So even though a non-traditional transaction can be composed of multiple “pieces” spanning many server address spaces, and can share those address spaces with other transactions, the enclave gives you more effective control over the non-traditional workload. 


Hopefully this short introduction to TCBs, SRBs, and Enclaves has been helpful. At least the next time you hear somebody use these terms you'll have some idea what they are talking about!

Wednesday, April 20, 2022

Moving from IMS to Db2?

As a Db2 consultant and regular blogger I often receive questions about technical things, but also on strategy and industry trends. I try to help but I always make it clear when answering that I cannot predict the future, only make educated guesses... So with that introduction out of the way, one of the regular questions that I get involves comparing IMS to Db2, or helping to determine if it makes sense to convert from IMS to Db2. Here is the text of a recent question that was posed to me:

"My customer is wondering about the possible advantages of converting his IMS DB/DC system to IMS DC/Db2. The application currently performs well with an internal response time of less than .5 seconds on average. Even with an arrival rate of 425 full-function transactions per second, the queue count rarely goes above 10. This system typically peaks at 12.5 million transactions per twelve-hour day against HDAM and HIDAM databases totaling close to 1 terabyte. The application itself is currently a bit over seven million lines of code. Can you comment on the relative cost vs. advantage of moving an existing application from IMS DB to Db2 along with relative CPU capacity requirements?"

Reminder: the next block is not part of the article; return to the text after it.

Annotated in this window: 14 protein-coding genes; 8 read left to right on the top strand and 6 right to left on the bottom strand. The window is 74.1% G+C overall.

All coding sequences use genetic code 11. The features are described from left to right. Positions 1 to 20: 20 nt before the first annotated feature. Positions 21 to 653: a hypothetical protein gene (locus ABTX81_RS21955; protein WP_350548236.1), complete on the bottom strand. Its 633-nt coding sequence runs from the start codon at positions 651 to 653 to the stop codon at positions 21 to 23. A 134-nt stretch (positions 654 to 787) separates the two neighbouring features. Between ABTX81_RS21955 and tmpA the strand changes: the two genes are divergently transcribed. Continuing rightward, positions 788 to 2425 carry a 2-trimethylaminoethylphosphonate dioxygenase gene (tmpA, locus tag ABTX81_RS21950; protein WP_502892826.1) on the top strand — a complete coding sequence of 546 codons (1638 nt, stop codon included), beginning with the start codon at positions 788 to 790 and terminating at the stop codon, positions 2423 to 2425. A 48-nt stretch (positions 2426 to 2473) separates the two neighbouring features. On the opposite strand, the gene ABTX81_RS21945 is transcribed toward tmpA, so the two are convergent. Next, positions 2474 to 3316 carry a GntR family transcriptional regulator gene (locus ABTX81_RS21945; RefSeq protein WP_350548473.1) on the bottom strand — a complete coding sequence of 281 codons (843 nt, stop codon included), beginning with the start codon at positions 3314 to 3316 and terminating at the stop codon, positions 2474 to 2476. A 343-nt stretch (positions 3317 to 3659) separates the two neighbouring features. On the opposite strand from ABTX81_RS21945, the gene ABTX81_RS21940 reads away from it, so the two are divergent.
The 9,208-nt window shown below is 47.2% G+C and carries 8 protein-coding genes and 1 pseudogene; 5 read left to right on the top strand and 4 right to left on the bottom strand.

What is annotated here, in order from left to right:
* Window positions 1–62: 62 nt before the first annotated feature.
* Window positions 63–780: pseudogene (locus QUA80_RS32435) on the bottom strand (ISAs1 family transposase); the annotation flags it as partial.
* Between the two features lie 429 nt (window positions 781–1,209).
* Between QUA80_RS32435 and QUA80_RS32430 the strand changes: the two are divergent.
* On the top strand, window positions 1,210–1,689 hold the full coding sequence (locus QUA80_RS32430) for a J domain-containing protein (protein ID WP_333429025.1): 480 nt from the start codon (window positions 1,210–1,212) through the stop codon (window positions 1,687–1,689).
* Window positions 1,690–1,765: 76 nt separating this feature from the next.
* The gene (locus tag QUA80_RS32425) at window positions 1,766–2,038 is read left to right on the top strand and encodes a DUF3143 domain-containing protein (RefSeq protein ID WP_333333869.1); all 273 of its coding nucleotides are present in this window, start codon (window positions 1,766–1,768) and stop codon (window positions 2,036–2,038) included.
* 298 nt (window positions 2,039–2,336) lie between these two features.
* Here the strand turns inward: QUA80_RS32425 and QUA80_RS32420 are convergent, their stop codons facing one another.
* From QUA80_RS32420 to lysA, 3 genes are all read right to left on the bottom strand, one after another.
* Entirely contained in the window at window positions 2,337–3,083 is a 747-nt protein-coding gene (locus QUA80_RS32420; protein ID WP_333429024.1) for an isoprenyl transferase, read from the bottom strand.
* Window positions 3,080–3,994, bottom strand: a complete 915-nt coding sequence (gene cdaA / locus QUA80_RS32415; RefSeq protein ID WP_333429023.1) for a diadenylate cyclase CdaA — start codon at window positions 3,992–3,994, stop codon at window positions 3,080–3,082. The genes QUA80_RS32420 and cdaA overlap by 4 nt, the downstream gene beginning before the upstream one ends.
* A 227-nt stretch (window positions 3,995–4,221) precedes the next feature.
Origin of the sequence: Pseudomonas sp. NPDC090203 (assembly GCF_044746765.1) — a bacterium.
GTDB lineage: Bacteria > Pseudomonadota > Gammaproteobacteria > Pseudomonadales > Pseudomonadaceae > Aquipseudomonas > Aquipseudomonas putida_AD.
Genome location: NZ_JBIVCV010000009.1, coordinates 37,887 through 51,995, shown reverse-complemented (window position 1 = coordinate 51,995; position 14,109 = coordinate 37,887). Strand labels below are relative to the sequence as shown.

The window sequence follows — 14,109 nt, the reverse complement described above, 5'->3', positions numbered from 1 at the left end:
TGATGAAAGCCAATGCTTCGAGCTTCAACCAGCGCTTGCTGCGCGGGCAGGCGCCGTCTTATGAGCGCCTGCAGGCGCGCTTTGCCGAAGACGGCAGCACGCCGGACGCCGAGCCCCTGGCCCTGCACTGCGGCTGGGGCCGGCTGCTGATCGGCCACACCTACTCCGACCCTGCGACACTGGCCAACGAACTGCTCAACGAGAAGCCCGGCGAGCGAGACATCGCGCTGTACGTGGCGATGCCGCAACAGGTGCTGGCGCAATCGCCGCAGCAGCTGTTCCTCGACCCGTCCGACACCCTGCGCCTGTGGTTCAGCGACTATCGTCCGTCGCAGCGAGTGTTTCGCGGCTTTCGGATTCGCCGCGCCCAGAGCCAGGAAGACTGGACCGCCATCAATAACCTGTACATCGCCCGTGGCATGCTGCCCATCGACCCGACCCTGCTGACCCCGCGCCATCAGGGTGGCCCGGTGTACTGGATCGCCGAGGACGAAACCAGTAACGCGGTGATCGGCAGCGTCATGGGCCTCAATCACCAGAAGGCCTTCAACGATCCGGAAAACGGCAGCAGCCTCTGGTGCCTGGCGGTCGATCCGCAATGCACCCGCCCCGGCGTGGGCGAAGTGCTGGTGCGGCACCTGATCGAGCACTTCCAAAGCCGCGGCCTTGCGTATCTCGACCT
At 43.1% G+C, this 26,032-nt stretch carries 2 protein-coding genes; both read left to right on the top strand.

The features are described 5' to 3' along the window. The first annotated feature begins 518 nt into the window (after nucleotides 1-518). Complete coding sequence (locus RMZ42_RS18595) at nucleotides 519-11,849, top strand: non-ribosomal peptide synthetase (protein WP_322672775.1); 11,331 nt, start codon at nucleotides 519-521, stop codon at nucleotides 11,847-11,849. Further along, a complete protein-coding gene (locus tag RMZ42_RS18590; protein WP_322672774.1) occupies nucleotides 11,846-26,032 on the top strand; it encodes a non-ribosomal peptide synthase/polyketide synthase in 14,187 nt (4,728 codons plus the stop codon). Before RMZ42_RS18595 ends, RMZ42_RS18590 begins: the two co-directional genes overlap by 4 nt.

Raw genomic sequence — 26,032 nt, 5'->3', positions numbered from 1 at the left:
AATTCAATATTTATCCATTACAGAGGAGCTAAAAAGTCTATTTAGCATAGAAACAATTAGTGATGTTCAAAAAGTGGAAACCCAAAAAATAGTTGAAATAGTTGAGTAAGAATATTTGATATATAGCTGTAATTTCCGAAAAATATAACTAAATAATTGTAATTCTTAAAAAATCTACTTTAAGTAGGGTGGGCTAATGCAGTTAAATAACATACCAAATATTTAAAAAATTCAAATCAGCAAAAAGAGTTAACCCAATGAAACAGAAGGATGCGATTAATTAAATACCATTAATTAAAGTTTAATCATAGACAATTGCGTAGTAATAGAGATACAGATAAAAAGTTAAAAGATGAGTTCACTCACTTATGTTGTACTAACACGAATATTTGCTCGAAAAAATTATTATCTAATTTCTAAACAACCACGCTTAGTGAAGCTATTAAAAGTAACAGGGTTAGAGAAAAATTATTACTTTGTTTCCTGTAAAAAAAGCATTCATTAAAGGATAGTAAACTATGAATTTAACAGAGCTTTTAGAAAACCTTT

Here is my response:

Well, the main advantages of converting from IMS/DB to Db2 would be the better support for ad hoc query, support of standard SQL (instead of non-standard DL/1) for writing queries and a deeper pool of talent to support the Db2 environment. There are many more skilled Db2 developers out there than there are IMS techies these days. 

The primary benefit of sticking with IMS is the good and predictable performance you currently enjoy. And, of course, there would be no need to convert the database structures or the more difficult-to-achieve rewriting the necessary application code.

So, the high-level metric to keep in mind as you make your decision comes down to this: a well-designed IMS application will perform very fast, perhaps faster than a well-designed Db2 application (but that does not mean that Db2 is slow). On the other hand, it will be easier to develop applications for Db2, especially when data needs to be accessed multiple ways and in an ad hoc manner.